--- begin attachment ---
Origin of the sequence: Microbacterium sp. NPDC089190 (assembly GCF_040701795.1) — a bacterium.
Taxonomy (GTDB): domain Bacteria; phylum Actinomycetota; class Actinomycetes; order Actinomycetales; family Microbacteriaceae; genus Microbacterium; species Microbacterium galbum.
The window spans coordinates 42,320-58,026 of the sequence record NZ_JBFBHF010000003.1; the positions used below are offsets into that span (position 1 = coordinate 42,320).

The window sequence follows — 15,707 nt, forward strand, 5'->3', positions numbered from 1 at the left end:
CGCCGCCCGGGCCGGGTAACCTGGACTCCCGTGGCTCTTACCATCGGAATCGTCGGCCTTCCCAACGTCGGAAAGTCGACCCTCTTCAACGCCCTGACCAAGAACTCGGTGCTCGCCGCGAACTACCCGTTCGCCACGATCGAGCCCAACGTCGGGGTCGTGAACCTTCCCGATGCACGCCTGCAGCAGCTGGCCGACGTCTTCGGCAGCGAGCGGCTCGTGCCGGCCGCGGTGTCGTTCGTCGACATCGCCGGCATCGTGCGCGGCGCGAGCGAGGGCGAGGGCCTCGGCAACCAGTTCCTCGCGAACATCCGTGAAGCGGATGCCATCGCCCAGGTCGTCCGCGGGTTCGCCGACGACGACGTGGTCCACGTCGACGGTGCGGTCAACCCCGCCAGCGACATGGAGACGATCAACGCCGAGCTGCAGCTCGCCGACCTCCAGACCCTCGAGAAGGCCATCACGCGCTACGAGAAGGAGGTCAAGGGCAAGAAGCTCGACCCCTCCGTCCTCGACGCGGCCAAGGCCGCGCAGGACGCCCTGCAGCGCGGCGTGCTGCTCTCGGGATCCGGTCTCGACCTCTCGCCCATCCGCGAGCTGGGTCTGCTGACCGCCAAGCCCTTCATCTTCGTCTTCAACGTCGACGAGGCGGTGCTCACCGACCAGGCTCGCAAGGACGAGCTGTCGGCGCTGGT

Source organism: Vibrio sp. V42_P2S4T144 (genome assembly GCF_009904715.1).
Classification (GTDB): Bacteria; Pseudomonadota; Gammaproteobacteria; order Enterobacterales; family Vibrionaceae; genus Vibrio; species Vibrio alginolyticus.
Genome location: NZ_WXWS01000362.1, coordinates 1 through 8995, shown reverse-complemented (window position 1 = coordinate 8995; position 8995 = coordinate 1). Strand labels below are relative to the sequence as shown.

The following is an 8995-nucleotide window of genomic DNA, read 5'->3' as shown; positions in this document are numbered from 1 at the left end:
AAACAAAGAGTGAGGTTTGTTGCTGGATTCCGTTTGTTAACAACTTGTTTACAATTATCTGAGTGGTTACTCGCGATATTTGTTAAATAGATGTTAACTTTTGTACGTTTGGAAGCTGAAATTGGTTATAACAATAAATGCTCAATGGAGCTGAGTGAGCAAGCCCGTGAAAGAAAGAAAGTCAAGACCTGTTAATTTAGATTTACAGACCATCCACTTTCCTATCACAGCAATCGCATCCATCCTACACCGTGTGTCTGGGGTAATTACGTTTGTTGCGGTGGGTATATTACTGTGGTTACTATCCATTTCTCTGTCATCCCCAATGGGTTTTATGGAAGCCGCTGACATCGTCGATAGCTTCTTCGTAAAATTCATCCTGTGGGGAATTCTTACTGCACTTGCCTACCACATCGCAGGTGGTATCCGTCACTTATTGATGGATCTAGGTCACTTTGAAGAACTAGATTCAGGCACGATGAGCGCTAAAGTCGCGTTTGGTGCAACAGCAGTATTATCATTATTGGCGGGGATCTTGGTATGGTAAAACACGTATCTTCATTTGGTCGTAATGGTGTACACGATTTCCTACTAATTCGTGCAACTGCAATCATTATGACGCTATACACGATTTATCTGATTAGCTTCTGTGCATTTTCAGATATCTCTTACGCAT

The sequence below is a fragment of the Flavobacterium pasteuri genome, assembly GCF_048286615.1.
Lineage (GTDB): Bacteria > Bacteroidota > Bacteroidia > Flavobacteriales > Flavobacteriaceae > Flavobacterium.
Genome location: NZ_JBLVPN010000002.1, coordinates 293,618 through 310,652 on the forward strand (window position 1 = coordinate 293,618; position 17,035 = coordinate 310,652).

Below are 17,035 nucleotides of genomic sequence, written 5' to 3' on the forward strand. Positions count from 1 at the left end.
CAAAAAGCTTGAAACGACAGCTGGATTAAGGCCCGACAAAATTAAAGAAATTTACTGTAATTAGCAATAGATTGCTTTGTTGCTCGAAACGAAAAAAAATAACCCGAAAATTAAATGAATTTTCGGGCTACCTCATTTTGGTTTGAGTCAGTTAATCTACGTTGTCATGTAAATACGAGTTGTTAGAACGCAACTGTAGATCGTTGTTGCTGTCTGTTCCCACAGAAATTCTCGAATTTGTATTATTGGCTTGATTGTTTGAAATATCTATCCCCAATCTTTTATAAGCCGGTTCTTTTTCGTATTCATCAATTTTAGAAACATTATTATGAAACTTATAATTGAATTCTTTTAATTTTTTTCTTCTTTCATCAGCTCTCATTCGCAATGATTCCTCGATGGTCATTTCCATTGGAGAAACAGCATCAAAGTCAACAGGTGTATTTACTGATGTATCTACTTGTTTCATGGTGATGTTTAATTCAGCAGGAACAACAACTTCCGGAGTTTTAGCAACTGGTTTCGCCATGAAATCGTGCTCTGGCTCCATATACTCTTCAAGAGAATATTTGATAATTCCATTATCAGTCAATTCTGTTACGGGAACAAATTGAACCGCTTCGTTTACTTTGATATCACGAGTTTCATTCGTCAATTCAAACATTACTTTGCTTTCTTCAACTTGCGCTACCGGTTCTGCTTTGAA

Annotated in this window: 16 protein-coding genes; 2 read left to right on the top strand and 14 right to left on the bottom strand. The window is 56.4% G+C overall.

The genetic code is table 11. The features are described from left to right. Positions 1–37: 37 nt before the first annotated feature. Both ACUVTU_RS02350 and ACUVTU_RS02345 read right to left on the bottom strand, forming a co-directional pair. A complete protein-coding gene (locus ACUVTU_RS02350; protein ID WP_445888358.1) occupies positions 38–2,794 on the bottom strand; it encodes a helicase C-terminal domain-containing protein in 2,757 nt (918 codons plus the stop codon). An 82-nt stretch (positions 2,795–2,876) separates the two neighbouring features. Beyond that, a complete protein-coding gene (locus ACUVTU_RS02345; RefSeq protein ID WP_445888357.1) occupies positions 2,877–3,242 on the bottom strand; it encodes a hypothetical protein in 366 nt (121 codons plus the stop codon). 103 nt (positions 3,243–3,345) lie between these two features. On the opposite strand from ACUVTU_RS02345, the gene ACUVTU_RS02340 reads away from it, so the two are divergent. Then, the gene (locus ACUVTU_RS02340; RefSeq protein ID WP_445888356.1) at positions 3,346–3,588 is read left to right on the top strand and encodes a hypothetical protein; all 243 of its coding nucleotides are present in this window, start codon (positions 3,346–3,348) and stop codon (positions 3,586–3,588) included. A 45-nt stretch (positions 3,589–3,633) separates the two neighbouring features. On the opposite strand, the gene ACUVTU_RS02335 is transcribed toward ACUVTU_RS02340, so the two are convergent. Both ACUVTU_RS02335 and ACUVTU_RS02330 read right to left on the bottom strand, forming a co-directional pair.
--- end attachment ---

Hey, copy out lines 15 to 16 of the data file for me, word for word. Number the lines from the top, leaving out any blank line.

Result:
CAAAAAGCTTGAAACGACAGCTGGATTAAGGCCCGACAAAATTAAAGAAATTTACTGTAATTAGCAATAGATTGCTTTGTTGCTCGAAACGAAAAAAAATAACCCGAAAATTAAATGAATTTTCGGGCTACCTCATTTTGGTTTGAGTCAGTTAATCTACGTTGTCATGTAAATACGAGTTGTTAGAACGCAACTGTAGATCGTTGTTGCTGTCTGTTCCCACAGAAATTCTCGAATTTGTATTATTGGCTTGATTGTTTGAAATATCTATCCCCAATCTTTTATAAGCCGGTTCTTTTTCGTATTCATCAATTTTAGAAACATTATTATGAAACTTATAATTGAATTCTTTTAATTTTTTTCTTCTTTCATCAGCTCTCATTCGCAATGATTCCTCGATGGTCATTTCCATTGGAGAAACAGCATCAAAGTCAACAGGTGTATTTACTGATGTATCTACTTGTTTCATGGTGATGTTTAATTCAGCAGGAACAACAACTTCCGGAGTTTTAGCAACTGGTTTCGCCATGAAATCGTGCTCTGGCTCCATATACTCTTCAAGAGAATATTTGATAATTCCATTATCAGTCAATTCTGTTACGGGAACAAATTGAACCGCTTCGTTTACTTTGATATCACGAGTTTCATTCGTCAATTCAAACATTACTTTGCTTTCTTCAACTTGCGCTACCGGTTCTGCTTTGAA

Annotated in this window: 16 protein-coding genes; 2 read left to right on the top strand and 14 right to left on the bottom strand. The window is 56.4% G+C overall.